Cars - Review
Review by Jack Foley
DVD SPECIAL FEATURES: Audio Commentary; Inspiration For Cars – An Exciting Journey With Director John Lasseter That Explores How The Story Of ‘Cars’ Was Born; Mater And The Ghostlight – An Exclusive New Animated Short Created For This DVD Starring Mater, The Rusty But Trusty Tow Truck; One Man Band – Short Which Played With The Film In Cinemas; Deleted Scenes; Sneak Peek At ‘Ratatouille’; Widescreen.
BY comparison to Pixar’s very best work (Toy Story, The Incredibles), Cars barely gets out of third gear – but it remains streets ahead of most animated family movies currently doing the rounds.
Directed by John Lasseter, the film is very much a labour of love that’s designed to reflect the filmmaker’s passion for automobiles and his desire to cast fresh light on a forgotten part of America – namely, the small towns that occupy Route 66. Since the onset of freeways, such communities have slipped off the radar and become virtual ghost towns.
The film follows the fortunes of arrogant race car Lightning McQueen (voiced by the inimitable Owen Wilson), an emerging hero who dreams of winning the Piston Cup and securing the lucrative sponsorship of its existing champion, The King.
En route to the final race of the season, however, Lightning takes an unexpected detour to the sleepy middle American town of Radiator Springs, where he quickly falls foul of the local law enforcement.
Forced to do community service, Lightning eventually comes to appreciate the small-town values and makes friends with rusty tow-truck (Larry The Cable Guy) while falling for the curvy charms of a super-slick Porsche named Sally (Bonnie Hunt).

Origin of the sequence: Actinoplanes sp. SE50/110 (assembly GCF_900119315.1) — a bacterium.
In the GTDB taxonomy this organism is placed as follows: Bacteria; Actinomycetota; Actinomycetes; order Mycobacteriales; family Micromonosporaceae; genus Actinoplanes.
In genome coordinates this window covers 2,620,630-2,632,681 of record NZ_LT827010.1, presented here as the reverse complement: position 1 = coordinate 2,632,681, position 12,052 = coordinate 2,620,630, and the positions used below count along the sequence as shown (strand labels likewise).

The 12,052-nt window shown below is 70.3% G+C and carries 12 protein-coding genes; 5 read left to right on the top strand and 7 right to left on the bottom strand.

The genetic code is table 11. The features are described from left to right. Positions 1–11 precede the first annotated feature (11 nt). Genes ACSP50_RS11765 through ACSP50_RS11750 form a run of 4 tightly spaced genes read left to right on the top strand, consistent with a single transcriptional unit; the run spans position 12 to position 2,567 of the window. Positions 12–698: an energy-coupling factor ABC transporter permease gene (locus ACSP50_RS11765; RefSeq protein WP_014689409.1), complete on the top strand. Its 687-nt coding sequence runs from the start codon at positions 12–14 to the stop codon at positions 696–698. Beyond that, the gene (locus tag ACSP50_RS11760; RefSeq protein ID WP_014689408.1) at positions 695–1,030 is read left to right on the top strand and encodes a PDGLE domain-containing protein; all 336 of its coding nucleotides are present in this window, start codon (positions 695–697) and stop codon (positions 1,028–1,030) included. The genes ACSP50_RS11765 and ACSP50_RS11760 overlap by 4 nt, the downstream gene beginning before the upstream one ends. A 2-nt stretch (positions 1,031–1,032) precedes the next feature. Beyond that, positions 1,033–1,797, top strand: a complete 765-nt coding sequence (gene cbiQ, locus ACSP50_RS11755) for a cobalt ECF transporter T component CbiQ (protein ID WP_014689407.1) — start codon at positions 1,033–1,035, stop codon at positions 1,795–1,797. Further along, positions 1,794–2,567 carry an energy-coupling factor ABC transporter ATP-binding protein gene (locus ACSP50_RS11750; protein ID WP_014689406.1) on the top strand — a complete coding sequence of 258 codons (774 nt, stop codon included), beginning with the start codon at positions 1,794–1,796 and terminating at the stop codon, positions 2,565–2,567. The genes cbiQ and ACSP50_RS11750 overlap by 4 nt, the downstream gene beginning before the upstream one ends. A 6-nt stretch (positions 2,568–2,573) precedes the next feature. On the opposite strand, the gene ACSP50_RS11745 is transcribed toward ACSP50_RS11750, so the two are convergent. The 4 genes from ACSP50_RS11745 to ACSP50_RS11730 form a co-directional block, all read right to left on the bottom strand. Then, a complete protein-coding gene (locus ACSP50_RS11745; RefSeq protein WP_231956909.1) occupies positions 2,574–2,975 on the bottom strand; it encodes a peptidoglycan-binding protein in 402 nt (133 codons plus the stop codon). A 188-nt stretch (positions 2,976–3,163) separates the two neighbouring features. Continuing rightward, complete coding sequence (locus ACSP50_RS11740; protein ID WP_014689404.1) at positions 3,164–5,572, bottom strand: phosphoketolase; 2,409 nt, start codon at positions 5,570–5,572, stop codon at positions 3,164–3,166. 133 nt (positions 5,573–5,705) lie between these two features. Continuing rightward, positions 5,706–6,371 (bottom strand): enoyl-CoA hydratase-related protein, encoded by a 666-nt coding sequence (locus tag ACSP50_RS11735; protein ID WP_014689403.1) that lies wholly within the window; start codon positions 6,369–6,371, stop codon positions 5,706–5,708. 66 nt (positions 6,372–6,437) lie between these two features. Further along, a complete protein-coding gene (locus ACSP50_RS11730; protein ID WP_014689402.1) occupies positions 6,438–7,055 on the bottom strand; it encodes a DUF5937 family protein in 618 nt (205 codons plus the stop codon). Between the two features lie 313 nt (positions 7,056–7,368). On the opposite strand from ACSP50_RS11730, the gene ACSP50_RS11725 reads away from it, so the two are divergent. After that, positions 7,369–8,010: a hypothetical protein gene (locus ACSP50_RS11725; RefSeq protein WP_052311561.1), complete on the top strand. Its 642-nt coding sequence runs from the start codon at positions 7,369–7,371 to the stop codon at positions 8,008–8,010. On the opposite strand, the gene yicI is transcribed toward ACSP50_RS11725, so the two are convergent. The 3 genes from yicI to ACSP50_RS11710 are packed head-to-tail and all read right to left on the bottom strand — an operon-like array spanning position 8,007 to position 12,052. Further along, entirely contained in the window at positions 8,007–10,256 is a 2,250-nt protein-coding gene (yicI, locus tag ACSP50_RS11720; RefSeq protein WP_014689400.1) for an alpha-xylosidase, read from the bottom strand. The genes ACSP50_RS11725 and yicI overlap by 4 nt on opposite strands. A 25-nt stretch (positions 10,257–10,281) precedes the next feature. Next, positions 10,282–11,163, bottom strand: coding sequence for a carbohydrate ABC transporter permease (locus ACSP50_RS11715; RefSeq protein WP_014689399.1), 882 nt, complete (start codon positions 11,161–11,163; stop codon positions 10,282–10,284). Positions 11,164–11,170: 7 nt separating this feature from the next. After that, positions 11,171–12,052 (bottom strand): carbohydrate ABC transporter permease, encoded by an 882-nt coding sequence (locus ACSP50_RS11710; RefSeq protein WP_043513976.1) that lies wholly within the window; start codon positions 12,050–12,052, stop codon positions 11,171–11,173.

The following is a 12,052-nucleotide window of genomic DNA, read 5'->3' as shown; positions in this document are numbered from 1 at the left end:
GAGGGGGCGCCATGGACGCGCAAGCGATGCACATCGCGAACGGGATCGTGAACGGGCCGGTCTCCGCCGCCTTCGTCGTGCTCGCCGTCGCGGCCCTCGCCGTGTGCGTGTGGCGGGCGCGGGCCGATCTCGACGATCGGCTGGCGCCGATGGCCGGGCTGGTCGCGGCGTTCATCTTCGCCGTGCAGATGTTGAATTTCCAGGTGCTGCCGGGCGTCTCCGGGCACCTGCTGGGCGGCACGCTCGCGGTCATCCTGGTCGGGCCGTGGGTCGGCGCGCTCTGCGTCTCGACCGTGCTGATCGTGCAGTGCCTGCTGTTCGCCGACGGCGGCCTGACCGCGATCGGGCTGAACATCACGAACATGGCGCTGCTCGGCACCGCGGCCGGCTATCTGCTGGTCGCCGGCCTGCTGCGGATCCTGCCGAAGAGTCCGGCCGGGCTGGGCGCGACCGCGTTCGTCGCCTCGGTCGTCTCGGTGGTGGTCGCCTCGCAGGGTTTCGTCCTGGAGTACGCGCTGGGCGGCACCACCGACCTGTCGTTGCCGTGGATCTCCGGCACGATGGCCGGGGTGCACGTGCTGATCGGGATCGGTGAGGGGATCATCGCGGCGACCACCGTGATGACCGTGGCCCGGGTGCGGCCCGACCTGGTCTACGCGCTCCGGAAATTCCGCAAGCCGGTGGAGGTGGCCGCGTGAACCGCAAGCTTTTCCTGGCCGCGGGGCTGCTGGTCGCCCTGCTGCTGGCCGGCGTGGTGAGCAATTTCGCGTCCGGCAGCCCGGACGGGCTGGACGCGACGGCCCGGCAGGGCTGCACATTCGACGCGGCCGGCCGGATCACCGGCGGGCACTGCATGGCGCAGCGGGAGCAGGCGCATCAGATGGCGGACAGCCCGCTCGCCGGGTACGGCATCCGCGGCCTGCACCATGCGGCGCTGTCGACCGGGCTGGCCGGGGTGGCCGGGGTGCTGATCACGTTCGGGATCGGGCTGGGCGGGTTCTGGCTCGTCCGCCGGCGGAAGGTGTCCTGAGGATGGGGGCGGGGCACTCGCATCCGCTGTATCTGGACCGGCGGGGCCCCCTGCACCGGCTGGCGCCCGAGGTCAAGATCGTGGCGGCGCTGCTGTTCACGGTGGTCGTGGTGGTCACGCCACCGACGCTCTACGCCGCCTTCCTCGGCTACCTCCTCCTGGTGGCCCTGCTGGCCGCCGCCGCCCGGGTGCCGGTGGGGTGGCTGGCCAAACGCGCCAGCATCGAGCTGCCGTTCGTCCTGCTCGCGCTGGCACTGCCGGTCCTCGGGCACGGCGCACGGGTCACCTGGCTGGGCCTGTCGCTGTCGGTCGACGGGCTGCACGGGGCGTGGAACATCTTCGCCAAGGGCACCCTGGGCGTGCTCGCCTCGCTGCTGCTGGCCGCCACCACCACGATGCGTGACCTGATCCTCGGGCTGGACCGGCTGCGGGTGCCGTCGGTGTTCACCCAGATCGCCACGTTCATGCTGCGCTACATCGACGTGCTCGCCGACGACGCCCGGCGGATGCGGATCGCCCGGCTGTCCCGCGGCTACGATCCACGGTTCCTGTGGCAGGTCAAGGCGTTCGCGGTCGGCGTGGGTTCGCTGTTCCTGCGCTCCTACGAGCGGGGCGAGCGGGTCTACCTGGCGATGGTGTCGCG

But will he be able to pay his debt, maintain newfound loyalties and return victoriously to the racing circuit?
Cars contains many of the usual Pixar hallmarks, such as beautiful design, touching humour and wonderful vocal performances, but it doesn’t really motor along as smoothly as past successes.
Lassetter’s film becomes a little too nostalgic at times and frequently becomes gridlocked by its four-wheeled characters who don’t translate quite as well as previous incarnations (such as fish, toys and super-heroes).
The humour, too, is much more slight, reflecting the overall tone of the film and is often at its funniest during the smaller moments, such as when dealing with lesser characters like Luigi and Guido, or following the antics of the town’s flies (also forms of car).
If such criticisms seem overly harsh, then it’s only because Pixar have set themselves such incredibly high standards – and it’s important to stress that Cars still has plenty to recommend it.
The film is by far and away the company’s most vividly realised creation so far. It looks amazing and one can only watch and admire the level of detail that has gone into creating this latest world.
Both the race track sequences and those involving the surrounding beauty of Radiator Springs (on Route 66) are beautiful to look at and should have viewers of every age enthralled.
The performances, too, are up to the usual standards and mix some popular Hollywood names with celebrities from the international world of motor sport.
Paul Newman is especially brilliant as the voice of a retired racer hiding out in Radiator Springs, while Owen Wilson is his usual smooth-talking self as Lightning McQueen.
Strong support also comes from Larry The Cable Guy (as a rusty towtruck friend of Lightning’s), Michael Keaton (as a rival racer) and Tony Shalhoub (as Italian racing fanatic Luigi), as well as racing supremos Richard Petty (as The King) and Michael Schumacher (as himself).
This is very clearly a labour of love that’s been meticulously put together to genuinely stretch those creative geniuses within the Pixar community.
In terms of family entertainment, Cars cruises along in supremely stylish fashion, offering something that everyone can identify with and enjoy – it’s just that it’s not as slick as Pixar’s finest vehicles.
Running time: 2hrs 1min